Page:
Utah Wildlife Forum banner
1 - 13 of 13 Posts

·
Premium Member
Joined
·
3,698 Posts
Discussion Starter · #1 ·
Okay fellow ice fishers we've been using the ole manual auger. Works okay on thinner ice and if you find a previous ice hole. However, for thicker ice us to old gals find the manual auger a lot of work since we don't have the upper body strength and/or muscle. Here's what we'd like...an auger thats lightweight, drills an 8" hole, and within a price range of $250-$350. Sooooo...What power auger would you recommend and why??? :wink: :wink:

PS...Anyone recently upgrade to a newer power auger who wants to part with their old one please PM and provide specifics on the one you'd part with and at what price. :wink:
 

·
Administrator
Joined
·
21,434 Posts
I have an 8" Eskimo. I drills holes OK, when it feels like starting. It's not too heavy, but the tool box, welding machine, air compressor and parts I carry to keep it running are tiresome to drag out on the ice.

I would recommend sleeping in, then go out on the ice late and offer someone $5 or a sixpack of beer to drill ya some holes.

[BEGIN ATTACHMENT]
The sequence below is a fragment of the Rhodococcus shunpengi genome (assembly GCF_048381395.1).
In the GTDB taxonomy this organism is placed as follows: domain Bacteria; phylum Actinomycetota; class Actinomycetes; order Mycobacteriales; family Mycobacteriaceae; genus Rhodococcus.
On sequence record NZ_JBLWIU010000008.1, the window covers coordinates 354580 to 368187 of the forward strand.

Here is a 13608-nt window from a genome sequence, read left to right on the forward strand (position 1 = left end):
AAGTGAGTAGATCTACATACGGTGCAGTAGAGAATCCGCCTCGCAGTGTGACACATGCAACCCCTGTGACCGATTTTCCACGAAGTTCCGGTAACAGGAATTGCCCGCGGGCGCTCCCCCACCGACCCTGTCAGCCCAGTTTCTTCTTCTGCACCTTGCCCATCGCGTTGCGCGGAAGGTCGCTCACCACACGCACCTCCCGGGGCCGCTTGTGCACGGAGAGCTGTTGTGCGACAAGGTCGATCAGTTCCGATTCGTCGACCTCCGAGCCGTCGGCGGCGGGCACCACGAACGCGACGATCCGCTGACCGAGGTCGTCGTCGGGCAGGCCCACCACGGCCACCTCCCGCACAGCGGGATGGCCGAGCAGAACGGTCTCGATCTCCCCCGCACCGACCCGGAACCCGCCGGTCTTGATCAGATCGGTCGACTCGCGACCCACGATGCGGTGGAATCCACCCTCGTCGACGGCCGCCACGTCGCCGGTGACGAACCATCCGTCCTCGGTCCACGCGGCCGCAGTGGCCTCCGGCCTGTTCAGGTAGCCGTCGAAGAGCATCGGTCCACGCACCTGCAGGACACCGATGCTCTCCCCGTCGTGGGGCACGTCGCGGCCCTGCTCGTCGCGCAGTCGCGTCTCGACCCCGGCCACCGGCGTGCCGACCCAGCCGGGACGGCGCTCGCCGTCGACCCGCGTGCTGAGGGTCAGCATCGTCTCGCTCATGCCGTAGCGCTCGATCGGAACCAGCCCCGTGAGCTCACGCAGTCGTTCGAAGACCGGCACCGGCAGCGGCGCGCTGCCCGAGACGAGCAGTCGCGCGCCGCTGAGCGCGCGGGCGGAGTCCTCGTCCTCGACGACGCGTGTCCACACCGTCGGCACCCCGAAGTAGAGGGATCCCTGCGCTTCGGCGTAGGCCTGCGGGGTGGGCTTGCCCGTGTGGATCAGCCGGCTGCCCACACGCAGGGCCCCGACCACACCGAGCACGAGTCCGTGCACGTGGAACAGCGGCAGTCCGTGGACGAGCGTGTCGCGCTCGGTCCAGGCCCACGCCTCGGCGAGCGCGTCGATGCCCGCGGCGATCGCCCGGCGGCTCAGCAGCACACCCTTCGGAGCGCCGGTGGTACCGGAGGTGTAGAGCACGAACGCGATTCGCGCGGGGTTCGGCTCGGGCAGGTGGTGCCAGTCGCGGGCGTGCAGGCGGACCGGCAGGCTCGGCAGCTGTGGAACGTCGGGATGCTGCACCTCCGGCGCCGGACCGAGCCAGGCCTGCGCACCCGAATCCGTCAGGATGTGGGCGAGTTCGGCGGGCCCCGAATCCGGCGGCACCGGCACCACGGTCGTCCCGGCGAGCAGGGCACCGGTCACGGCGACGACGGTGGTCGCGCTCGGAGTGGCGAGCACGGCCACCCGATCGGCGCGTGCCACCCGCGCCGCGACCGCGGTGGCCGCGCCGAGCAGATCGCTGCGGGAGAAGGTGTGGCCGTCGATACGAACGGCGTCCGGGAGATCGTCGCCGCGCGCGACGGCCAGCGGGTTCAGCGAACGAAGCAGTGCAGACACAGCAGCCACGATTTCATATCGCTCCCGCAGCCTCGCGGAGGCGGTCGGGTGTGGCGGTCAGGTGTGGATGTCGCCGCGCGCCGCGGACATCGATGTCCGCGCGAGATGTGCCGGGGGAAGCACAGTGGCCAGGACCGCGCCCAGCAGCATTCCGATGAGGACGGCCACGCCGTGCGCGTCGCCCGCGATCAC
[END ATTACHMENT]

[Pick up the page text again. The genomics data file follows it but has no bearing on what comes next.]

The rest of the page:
·
Registered
Joined
·
814 Posts
We was at Hunnington today and you couldn't pay me enough money to drill holes in the ice with the hand auger (And I'm a younger guy). I think they're all comparible, I'de make your decision on $$$ and weight of the auger. I would not buy a used auger. They won't be much more new and if you buy a used one and have problems with it you'll be well into it what a new one would cost.
 

·
Premium Member
Joined
·
4,931 Posts
Power augers will start to go on sale now.
Watch for clearance sales at places like Sportsman's Warehouse.
There has been a lot of debate as to which brand auger is best.
They all do the job and the newer Eskimo augers have the same motors as the Strikemasters do now.
The cheeper power augers are good, but they are a little slower because of the smaller motors.